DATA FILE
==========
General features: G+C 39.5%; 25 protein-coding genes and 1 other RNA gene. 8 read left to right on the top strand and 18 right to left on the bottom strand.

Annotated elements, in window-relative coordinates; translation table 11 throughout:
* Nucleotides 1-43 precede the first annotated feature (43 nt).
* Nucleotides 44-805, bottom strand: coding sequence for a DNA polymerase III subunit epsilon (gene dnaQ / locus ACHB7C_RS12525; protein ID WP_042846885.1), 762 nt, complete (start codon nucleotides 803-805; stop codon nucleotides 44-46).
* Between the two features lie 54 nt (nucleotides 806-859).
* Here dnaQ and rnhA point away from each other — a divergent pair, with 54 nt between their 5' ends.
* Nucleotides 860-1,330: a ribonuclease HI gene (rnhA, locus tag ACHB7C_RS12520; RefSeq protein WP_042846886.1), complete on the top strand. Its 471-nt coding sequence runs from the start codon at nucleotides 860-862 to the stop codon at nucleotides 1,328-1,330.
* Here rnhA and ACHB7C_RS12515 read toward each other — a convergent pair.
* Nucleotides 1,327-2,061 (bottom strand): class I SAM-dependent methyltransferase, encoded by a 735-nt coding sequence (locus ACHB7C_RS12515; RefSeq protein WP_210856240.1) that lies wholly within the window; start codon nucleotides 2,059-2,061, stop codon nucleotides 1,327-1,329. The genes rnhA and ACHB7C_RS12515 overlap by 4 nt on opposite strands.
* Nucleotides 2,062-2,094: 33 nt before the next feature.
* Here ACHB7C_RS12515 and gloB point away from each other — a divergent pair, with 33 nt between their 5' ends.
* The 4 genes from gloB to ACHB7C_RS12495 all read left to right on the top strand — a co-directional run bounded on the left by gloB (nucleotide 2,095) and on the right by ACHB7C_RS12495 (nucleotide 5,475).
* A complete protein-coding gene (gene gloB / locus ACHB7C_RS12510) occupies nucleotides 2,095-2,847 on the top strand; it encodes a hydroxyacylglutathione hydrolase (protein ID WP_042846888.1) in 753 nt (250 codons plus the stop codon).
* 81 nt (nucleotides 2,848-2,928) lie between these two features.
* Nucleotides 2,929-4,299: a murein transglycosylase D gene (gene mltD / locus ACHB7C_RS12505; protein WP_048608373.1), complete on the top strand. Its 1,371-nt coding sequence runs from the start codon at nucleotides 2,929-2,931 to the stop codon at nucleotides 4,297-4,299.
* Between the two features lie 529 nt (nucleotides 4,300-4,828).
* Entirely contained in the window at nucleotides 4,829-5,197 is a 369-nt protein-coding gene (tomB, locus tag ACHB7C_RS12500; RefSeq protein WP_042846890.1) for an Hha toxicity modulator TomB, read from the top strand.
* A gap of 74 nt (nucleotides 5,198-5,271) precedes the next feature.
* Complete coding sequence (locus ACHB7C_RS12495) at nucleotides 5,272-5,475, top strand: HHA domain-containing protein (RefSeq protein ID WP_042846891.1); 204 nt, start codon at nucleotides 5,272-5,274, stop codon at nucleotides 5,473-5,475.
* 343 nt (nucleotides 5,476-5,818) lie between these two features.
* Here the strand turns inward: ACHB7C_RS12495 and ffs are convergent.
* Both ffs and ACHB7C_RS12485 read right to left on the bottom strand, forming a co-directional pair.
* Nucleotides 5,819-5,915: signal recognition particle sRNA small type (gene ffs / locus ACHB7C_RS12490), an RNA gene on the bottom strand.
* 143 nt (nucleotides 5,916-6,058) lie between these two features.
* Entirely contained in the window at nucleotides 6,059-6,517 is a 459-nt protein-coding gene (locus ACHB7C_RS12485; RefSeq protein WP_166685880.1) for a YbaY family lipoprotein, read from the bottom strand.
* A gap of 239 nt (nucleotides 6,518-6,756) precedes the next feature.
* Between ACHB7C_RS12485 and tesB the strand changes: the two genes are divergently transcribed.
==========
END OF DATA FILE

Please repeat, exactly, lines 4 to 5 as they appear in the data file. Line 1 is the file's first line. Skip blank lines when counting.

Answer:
* Nucleotides 44-805, bottom strand: coding sequence for a DNA polymerase III subunit epsilon (gene dnaQ / locus ACHB7C_RS12525; protein ID WP_042846885.1), 762 nt, complete (start codon nucleotides 803-805; stop codon nucleotides 44-46).
* Between the two features lie 54 nt (nucleotides 806-859).